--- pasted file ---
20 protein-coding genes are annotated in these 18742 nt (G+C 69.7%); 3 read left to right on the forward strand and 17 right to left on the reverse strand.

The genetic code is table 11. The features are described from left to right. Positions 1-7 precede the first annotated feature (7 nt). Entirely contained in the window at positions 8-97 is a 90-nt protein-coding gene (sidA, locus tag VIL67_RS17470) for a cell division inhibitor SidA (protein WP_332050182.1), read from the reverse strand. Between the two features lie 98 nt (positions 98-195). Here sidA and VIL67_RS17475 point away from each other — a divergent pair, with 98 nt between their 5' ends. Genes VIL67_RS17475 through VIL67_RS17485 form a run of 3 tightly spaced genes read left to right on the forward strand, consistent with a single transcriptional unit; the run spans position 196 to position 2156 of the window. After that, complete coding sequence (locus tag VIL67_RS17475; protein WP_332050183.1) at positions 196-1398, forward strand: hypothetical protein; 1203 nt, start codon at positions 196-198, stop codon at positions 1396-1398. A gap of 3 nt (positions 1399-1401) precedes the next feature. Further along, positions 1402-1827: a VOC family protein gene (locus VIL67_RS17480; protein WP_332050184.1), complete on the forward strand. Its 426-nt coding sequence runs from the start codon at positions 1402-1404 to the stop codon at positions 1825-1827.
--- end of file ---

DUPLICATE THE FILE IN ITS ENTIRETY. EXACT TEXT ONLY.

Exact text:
20 protein-coding genes are annotated in these 18742 nt (G+C 69.7%); 3 read left to right on the forward strand and 17 right to left on the reverse strand.

The genetic code is table 11. The features are described from left to right. Positions 1-7 precede the first annotated feature (7 nt). Entirely contained in the window at positions 8-97 is a 90-nt protein-coding gene (sidA, locus tag VIL67_RS17470) for a cell division inhibitor SidA (protein WP_332050182.1), read from the reverse strand. Between the two features lie 98 nt (positions 98-195). Here sidA and VIL67_RS17475 point away from each other — a divergent pair, with 98 nt between their 5' ends. Genes VIL67_RS17475 through VIL67_RS17485 form a run of 3 tightly spaced genes read left to right on the forward strand, consistent with a single transcriptional unit; the run spans position 196 to position 2156 of the window. After that, complete coding sequence (locus tag VIL67_RS17475; protein WP_332050183.1) at positions 196-1398, forward strand: hypothetical protein; 1203 nt, start codon at positions 196-198, stop codon at positions 1396-1398. A gap of 3 nt (positions 1399-1401) precedes the next feature. Further along, positions 1402-1827: a VOC family protein gene (locus VIL67_RS17480; protein WP_332050184.1), complete on the forward strand. Its 426-nt coding sequence runs from the start codon at positions 1402-1404 to the stop codon at positions 1825-1827.